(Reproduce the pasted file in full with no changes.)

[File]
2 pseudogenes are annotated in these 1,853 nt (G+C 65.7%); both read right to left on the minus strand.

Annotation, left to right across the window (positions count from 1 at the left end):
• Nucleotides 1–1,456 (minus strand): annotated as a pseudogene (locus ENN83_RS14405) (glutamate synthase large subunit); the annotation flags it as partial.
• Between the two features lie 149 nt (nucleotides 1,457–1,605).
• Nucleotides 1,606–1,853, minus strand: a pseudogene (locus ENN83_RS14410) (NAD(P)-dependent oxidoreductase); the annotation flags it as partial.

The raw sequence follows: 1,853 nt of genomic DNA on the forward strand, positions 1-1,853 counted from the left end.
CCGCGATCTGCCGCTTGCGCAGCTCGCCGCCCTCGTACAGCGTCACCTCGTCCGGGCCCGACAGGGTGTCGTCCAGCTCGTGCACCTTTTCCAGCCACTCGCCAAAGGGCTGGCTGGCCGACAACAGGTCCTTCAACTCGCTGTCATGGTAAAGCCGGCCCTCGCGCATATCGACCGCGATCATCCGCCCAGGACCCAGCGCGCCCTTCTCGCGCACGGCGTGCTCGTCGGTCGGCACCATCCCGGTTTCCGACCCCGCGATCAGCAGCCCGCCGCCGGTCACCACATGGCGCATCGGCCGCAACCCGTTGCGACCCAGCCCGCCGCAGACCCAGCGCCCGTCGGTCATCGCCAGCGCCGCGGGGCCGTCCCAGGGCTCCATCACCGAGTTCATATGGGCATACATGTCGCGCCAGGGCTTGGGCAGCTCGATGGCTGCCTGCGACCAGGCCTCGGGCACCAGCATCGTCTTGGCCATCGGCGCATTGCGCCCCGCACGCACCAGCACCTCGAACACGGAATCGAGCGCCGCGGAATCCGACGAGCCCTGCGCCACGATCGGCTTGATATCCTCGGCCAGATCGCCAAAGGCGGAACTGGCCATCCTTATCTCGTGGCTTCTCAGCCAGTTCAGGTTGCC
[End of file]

2 pseudogenes are annotated in these 1,853 nt (G+C 65.7%); both read right to left on the minus strand.

Annotation, left to right across the window (positions count from 1 at the left end):
• Nucleotides 1–1,456 (minus strand): annotated as a pseudogene (locus ENN83_RS14405) (glutamate synthase large subunit); the annotation flags it as partial.
• Between the two features lie 149 nt (nucleotides 1,457–1,605).
• Nucleotides 1,606–1,853, minus strand: a pseudogene (locus ENN83_RS14410) (NAD(P)-dependent oxidoreductase); the annotation flags it as partial.

The raw sequence follows: 1,853 nt of genomic DNA on the forward strand, positions 1-1,853 counted from the left end.
CCGCGATCTGCCGCTTGCGCAGCTCGCCGCCCTCGTACAGCGTCACCTCGTCCGGGCCCGACAGGGTGTCGTCCAGCTCGTGCACCTTTTCCAGCCACTCGCCAAAGGGCTGGCTGGCCGACAACAGGTCCTTCAACTCGCTGTCATGGTAAAGCCGGCCCTCGCGCATATCGACCGCGATCATCCGCCCAGGACCCAGCGCGCCCTTCTCGCGCACGGCGTGCTCGTCGGTCGGCACCATCCCGGTTTCCGACCCCGCGATCAGCAGCCCGCCGCCGGTCACCACATGGCGCATCGGCCGCAACCCGTTGCGACCCAGCCCGCCGCAGACCCAGCGCCCGTCGGTCATCGCCAGCGCCGCGGGGCCGTCCCAGGGCTCCATCACCGAGTTCATATGGGCATACATGTCGCGCCAGGGCTTGGGCAGCTCGATGGCTGCCTGCGACCAGGCCTCGGGCACCAGCATCGTCTTGGCCATCGGCGCATTGCGCCCCGCACGCACCAGCACCTCGAACACGGAATCGAGCGCCGCGGAATCCGACGAGCCCTGCGCCACGATCGGCTTGATATCCTCGGCCAGATCGCCAAAGGCGGAACTGGCCATCCTTATCTCGTGGCTTCTCAGCCAGTTCAGGTTGCC